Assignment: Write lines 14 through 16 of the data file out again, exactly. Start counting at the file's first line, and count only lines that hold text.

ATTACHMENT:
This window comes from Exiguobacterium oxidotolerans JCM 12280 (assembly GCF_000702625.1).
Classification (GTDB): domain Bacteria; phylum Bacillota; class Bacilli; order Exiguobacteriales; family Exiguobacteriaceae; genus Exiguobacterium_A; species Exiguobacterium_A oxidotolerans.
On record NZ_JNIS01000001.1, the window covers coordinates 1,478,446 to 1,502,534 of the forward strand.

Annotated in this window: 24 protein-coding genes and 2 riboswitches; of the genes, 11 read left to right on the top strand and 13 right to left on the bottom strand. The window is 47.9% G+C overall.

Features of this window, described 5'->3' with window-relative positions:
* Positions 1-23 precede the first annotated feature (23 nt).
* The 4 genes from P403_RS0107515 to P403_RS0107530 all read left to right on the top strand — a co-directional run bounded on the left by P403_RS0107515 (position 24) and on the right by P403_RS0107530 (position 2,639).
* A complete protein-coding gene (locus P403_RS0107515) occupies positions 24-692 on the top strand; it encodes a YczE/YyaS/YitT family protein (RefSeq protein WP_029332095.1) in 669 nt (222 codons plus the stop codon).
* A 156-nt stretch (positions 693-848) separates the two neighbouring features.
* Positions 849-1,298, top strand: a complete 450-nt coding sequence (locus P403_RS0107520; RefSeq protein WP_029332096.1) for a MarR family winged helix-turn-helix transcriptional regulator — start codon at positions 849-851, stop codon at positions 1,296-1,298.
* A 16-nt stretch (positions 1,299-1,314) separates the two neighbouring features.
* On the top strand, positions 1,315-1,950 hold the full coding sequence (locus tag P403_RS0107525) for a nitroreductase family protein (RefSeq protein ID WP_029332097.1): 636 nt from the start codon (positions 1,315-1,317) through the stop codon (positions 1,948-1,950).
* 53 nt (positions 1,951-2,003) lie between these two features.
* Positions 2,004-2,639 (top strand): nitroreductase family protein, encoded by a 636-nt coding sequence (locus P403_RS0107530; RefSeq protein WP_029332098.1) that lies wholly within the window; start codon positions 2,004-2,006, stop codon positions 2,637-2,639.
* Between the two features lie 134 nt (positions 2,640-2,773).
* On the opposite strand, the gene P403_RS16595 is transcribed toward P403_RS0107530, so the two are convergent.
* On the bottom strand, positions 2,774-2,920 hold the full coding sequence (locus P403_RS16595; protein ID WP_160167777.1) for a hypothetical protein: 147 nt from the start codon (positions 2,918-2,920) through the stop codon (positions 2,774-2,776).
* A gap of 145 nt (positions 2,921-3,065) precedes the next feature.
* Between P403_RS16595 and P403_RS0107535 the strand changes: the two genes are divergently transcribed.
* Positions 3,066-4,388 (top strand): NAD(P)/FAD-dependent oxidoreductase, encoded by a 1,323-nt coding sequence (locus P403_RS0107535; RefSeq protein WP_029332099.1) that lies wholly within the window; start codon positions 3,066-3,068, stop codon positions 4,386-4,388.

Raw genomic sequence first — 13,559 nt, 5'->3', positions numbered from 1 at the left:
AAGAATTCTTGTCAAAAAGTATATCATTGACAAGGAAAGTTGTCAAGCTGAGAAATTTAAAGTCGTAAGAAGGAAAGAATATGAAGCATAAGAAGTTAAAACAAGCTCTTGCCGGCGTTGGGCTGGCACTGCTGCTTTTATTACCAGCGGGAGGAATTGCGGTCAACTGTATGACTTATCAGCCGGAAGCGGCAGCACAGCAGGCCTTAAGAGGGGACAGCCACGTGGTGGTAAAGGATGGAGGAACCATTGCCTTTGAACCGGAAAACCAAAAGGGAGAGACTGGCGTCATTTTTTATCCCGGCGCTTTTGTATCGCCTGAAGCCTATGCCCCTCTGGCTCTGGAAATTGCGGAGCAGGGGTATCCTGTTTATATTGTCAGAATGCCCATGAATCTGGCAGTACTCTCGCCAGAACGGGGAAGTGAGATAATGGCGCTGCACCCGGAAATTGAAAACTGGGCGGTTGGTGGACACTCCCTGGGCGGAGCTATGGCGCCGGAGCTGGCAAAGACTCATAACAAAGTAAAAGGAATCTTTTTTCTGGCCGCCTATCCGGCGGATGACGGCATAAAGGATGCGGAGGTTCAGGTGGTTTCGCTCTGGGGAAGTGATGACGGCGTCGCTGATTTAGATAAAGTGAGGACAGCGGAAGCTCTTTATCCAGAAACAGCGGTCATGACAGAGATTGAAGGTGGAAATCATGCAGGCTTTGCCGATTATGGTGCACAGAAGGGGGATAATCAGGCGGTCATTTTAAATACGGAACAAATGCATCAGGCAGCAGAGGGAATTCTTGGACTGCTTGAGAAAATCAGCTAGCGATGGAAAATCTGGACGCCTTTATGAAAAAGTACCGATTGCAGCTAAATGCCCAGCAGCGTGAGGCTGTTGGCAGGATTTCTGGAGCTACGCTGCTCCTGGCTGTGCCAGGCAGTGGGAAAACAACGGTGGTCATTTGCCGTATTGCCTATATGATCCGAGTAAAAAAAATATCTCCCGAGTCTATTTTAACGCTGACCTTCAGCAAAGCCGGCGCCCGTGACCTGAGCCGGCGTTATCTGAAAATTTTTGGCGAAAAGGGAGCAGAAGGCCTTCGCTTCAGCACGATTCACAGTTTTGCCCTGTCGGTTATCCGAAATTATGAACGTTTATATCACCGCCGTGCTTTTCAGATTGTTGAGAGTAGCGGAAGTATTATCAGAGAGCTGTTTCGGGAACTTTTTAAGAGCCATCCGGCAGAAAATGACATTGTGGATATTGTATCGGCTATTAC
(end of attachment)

* Positions 2,004-2,639 (top strand): nitroreductase family protein, encoded by a 636-nt coding sequence (locus P403_RS0107530; RefSeq protein WP_029332098.1) that lies wholly within the window; start codon positions 2,004-2,006, stop codon positions 2,637-2,639.
* Between the two features lie 134 nt (positions 2,640-2,773).
* On the opposite strand, the gene P403_RS16595 is transcribed toward P403_RS0107530, so the two are convergent.